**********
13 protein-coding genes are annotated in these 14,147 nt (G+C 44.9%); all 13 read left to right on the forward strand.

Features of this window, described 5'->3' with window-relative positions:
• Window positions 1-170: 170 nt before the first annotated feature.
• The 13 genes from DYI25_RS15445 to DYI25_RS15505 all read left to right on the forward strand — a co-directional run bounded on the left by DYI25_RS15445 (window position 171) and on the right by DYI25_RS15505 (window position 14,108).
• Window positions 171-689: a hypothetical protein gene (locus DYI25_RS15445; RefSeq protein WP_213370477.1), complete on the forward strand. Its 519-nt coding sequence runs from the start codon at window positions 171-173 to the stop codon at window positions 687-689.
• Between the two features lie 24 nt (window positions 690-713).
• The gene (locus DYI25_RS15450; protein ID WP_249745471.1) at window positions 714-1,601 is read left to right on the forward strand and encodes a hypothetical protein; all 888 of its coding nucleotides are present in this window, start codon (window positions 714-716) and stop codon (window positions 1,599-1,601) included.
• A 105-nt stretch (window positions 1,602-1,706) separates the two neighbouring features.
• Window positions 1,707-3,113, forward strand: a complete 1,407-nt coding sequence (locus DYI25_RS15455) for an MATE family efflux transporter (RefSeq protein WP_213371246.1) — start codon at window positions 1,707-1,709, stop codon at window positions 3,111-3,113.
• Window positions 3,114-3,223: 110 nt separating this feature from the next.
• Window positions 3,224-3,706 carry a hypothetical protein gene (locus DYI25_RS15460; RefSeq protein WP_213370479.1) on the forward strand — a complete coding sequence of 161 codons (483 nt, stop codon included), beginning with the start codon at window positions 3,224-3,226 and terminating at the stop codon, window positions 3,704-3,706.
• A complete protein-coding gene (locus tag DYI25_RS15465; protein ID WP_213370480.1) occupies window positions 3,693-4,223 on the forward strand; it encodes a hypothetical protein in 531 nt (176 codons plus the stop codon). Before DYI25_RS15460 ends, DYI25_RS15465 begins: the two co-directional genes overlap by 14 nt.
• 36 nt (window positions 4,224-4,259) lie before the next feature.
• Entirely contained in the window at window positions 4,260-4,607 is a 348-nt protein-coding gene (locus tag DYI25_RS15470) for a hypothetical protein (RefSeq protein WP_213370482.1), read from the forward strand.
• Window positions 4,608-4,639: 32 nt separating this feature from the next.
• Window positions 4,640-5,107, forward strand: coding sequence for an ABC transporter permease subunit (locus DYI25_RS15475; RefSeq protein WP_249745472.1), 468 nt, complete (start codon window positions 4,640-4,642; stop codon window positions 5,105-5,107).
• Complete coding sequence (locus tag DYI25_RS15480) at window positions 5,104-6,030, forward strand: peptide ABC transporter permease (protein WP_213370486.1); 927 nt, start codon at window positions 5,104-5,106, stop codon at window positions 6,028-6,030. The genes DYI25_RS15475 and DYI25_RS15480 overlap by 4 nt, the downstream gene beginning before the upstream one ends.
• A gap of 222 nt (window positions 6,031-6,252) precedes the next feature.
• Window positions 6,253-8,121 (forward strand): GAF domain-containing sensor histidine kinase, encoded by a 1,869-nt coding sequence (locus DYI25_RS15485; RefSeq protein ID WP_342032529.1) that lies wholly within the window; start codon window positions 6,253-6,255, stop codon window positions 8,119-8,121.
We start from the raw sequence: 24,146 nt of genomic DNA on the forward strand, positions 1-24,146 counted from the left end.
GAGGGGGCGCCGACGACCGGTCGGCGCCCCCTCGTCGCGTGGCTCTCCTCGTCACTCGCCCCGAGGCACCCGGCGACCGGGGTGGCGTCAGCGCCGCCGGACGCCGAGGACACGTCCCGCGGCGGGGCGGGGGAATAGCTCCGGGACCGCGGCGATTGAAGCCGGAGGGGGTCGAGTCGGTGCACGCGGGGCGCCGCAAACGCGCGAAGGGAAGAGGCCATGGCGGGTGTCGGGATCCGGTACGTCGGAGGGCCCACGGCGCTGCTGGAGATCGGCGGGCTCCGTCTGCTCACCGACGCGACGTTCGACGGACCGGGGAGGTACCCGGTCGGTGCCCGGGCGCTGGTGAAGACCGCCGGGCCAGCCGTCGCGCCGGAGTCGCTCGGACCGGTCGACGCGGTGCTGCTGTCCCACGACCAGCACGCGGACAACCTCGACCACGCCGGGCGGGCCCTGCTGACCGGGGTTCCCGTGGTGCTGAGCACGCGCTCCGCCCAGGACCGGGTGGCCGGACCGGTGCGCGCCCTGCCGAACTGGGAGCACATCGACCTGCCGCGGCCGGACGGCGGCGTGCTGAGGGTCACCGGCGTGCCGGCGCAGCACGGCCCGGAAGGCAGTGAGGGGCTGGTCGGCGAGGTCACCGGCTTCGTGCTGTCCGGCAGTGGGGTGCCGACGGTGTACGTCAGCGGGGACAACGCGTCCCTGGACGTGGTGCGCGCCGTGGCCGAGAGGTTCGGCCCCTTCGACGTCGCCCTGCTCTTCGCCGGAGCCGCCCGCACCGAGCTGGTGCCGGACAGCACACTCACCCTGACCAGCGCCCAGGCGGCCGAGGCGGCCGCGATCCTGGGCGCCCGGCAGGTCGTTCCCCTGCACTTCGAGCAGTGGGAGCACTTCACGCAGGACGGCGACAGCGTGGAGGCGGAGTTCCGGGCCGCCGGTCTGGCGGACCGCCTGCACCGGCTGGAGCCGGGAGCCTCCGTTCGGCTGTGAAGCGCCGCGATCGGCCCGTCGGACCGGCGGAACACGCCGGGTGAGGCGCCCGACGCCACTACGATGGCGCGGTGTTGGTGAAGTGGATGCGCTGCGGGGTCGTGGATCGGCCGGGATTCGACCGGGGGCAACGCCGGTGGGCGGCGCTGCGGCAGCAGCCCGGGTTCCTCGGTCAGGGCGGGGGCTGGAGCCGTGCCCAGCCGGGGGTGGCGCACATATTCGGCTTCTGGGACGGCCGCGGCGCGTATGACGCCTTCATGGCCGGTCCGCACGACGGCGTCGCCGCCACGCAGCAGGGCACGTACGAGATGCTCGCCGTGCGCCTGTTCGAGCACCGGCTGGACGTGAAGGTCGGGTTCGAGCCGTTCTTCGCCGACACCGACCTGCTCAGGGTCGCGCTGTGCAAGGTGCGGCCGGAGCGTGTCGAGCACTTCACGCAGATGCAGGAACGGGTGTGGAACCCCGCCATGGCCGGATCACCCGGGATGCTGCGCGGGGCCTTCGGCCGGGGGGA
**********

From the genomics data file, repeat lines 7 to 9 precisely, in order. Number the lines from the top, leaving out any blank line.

• The gene (locus DYI25_RS15450; protein ID WP_249745471.1) at window positions 714-1,601 is read left to right on the forward strand and encodes a hypothetical protein; all 888 of its coding nucleotides are present in this window, start codon (window positions 714-716) and stop codon (window positions 1,599-1,601) included.
• A 105-nt stretch (window positions 1,602-1,706) separates the two neighbouring features.
• Window positions 1,707-3,113, forward strand: a complete 1,407-nt coding sequence (locus DYI25_RS15455) for an MATE family efflux transporter (RefSeq protein WP_213371246.1) — start codon at window positions 1,707-1,709, stop codon at window positions 3,111-3,113.